Last week, we looked at the phrase, “History Repeats Itself” through a historical thinking lens. There are some truths to the phrase since many patterns can be seen throughout the past, however, it is too simplistic. Yes, studying history reveals continuities, but what makes it an academic discipline is change. The past is interesting because things have changed over time.
This week, I want to talk about empathy. I remember a few years ago when I was reading historian John Fea’s Why Study History?. He summarizes the importance of empathy in the study of the past. If empathy is trying to genuinely understand other people, their thoughts, and their actions, then historians must be empathetic if they want to present an accurate view of the past. It’s not simply about what happened, but why things happened and how people felt about what happened. Simply, Fea recognizes that historical thinkers must “listen to the past,” in order to accurately portray the past.
The need for empathy is most pronounced with the historical thinking skill of Continuity and Change over Time. When historians and students acknowledge that things have changed over time, they acknowledge the need for humility and understanding of past events and actors. In many ways, the past is a foreign country to us. People thought, spoke, and acted differently than we do today. Historians must uncover these differences not necessarily to praise or condemn (although there is, at times, occasion for both), but to understand. How can we study people accurately if we don’t try to truly understand them?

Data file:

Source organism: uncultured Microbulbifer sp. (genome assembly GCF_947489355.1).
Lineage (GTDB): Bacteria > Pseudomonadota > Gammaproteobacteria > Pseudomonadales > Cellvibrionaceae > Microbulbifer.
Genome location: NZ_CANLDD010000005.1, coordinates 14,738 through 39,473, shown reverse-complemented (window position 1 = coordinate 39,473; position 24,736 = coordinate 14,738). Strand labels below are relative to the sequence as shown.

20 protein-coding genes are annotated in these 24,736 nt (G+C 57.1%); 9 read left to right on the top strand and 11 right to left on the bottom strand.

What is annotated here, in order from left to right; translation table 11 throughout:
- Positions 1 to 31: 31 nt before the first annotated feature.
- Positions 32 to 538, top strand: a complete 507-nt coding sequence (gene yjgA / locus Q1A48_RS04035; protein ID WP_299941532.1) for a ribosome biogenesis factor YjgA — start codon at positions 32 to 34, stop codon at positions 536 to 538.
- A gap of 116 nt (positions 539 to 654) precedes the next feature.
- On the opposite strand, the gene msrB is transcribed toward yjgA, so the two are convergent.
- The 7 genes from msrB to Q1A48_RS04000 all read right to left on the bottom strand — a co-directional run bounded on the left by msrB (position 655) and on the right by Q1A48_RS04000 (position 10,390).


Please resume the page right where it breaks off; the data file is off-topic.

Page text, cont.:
At first, when we gloss over a historical thinking skill, we may just see analysis skills helpful for students in classrooms, but history has so much more to offer us. When we recognize that the past is both similar and different than our present, we cease to draw simplified conclusions, and rather than just trying to make use of the past for our present needs, we try to understand the past for what it was, much like we hope future generations will try to understand us. This act is an act in both humility and empathy.
With this in mind, Thinking Nation’s historical thinking curriculum strives to equip students to understand the foreign country that is the past. Sometimes they will explore eras and events that are intrinsically interesting to them and connected to our present. Sometimes they will explore parts of the past that feel a little more foreign. But at all times, we know that historical thinkers must try to present the past accurately, and that means putting ourselves in the shoes of those who came before, thinking through the many differences between those lives and our own, and presenting the complex human experience in a thoughtful way.
We want to create a Thinking Nation and we believe that equipping students with historical thinking skills is paramount to this endeavor. When students utilize the historical thinking skill of Continuity and Change over Time, they must be empathetic toward the past. This also has very real implications for their present. When we internalize this historical empathy, we are better able to be empathetic in our own lives. We try to understand others who are different than us before we rush into judgment and we recognize that different life circumstances, backgrounds, and upbringing can lead people to different conclusions. Understanding before (and perhaps even instead of) judgment. With polarization only growing, this feels crucial. If we want a flourishing democracy we need empathetic citizens. Thinking historically can help ensure that happens.